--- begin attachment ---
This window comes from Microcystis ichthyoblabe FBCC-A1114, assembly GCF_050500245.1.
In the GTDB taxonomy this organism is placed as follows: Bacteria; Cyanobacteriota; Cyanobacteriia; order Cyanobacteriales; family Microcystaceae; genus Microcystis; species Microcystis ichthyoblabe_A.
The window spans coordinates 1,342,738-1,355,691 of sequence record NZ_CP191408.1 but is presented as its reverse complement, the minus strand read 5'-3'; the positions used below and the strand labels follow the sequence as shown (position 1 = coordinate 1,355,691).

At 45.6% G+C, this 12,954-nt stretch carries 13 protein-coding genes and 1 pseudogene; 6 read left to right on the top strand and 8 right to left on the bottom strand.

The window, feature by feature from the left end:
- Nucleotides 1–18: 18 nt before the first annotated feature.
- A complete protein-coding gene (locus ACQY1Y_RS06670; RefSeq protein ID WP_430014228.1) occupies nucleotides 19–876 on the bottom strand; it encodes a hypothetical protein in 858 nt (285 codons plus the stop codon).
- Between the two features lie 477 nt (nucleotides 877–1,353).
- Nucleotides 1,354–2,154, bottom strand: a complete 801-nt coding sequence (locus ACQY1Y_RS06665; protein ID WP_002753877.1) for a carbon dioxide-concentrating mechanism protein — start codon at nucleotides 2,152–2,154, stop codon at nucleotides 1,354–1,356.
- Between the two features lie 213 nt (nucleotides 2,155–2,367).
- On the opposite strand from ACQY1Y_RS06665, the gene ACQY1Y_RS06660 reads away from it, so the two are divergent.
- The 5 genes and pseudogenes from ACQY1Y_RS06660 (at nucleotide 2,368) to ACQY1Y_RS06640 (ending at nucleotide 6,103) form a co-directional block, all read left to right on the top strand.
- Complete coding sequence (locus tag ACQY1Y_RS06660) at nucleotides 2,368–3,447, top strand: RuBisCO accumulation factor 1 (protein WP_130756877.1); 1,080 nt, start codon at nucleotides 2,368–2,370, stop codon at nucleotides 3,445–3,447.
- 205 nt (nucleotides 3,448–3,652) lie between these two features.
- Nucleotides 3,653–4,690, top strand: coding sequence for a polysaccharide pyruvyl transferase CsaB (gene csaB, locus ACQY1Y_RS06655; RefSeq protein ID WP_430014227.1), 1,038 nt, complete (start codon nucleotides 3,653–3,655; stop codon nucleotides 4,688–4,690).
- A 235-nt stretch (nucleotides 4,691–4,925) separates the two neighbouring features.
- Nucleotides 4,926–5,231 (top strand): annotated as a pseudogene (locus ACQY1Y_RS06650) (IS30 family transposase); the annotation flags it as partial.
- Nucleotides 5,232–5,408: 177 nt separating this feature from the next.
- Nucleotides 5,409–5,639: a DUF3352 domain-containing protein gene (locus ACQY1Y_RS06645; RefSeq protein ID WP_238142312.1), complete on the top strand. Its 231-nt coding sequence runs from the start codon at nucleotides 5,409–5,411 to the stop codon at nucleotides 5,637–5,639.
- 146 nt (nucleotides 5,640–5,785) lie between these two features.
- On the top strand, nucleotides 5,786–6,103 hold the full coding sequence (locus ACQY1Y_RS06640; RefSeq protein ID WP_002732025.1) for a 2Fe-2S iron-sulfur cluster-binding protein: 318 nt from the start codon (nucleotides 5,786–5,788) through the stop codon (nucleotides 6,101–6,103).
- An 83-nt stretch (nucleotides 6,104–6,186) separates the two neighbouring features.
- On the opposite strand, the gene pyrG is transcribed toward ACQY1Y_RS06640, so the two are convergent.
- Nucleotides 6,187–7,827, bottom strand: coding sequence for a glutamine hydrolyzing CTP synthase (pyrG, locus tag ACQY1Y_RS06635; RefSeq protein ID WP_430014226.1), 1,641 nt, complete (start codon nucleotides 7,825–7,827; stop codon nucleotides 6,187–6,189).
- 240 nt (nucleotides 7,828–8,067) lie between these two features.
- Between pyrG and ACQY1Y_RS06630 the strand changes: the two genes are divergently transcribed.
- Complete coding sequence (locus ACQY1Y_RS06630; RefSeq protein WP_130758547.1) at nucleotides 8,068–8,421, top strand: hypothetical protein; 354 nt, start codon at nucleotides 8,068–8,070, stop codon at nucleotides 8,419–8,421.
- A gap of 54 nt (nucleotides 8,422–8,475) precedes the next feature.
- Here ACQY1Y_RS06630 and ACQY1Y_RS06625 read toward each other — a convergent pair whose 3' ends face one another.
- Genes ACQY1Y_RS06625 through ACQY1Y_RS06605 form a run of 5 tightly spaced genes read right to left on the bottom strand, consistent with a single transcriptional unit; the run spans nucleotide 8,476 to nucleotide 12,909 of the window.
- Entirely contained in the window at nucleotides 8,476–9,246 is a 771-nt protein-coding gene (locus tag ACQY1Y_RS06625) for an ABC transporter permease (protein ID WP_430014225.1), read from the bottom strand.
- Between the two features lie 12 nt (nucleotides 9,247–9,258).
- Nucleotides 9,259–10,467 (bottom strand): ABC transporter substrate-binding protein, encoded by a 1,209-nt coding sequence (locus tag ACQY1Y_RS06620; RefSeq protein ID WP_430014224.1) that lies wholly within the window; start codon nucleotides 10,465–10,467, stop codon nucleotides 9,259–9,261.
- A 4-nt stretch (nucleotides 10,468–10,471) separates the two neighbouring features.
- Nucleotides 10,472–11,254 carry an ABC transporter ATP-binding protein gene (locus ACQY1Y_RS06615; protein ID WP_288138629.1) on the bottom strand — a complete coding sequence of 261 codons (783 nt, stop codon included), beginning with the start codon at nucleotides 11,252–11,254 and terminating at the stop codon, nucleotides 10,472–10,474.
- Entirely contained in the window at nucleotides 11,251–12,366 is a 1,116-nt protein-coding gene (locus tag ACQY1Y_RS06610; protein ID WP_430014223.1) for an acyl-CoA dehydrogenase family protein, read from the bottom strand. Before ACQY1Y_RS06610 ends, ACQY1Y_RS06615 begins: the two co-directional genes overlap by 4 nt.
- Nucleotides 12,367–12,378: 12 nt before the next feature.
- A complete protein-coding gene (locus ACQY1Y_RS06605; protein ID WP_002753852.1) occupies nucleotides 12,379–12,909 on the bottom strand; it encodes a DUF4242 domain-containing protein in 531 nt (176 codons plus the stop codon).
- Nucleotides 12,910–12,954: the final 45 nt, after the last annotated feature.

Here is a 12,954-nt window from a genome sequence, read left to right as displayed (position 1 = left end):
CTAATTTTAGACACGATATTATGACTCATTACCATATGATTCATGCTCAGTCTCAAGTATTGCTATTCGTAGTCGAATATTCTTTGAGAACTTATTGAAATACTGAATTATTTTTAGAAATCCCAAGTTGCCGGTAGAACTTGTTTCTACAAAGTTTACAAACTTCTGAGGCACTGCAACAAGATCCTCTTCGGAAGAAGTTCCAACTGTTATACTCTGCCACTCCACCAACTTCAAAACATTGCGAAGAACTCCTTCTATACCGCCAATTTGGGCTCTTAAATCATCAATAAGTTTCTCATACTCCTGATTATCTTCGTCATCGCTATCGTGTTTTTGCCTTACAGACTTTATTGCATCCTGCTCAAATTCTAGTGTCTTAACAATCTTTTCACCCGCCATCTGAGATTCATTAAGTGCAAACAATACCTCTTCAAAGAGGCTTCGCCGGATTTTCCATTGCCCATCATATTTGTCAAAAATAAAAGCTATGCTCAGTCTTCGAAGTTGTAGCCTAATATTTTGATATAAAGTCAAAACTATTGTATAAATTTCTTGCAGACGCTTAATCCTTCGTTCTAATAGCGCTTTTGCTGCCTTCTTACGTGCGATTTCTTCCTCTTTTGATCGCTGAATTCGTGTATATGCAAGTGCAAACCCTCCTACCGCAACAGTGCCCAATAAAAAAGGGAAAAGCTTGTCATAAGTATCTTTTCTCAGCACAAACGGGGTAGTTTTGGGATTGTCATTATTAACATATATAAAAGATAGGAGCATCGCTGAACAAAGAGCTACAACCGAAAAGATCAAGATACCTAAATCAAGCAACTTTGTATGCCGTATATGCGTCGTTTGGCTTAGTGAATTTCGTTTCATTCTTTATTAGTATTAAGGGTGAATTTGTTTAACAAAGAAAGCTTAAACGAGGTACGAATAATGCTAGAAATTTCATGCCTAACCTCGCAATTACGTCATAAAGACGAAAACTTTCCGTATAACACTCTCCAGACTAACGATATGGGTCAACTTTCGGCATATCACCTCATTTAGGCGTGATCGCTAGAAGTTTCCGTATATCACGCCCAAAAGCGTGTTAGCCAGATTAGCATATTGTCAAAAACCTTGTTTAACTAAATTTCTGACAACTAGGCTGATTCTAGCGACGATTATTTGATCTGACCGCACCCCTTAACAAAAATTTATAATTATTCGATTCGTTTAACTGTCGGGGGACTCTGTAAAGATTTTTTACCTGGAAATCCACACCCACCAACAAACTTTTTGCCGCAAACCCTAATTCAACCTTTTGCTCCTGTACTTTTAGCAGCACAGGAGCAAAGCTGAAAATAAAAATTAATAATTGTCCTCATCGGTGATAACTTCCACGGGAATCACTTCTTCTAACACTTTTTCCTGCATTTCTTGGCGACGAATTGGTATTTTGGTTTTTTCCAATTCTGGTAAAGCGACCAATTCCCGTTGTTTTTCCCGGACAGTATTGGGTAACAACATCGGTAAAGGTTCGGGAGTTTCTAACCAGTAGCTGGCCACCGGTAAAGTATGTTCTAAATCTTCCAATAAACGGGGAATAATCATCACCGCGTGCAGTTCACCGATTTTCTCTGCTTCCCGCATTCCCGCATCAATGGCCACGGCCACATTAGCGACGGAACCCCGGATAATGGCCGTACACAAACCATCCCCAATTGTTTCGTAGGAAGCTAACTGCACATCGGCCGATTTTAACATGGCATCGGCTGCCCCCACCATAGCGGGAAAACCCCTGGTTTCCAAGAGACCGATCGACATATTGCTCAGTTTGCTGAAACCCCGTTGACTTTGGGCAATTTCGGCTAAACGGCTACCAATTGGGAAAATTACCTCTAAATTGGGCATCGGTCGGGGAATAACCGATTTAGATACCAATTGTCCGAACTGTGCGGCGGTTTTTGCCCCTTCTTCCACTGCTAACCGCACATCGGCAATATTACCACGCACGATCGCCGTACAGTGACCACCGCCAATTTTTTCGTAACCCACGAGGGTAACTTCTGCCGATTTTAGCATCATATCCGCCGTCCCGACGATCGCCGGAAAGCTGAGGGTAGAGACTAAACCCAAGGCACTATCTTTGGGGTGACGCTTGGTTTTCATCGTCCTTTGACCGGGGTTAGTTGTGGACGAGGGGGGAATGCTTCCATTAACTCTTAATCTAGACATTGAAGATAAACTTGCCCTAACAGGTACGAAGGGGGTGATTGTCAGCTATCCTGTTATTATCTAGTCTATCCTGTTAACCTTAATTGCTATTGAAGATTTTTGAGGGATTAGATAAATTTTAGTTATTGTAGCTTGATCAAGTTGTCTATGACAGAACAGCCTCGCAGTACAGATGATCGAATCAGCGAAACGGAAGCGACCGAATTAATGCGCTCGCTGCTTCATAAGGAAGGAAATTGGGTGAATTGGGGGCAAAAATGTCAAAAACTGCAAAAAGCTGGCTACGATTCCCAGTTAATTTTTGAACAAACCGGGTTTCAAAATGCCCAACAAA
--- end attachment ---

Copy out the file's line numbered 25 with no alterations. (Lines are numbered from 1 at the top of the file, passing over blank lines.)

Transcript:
- 240 nt (nucleotides 7,828–8,067) lie between these two features.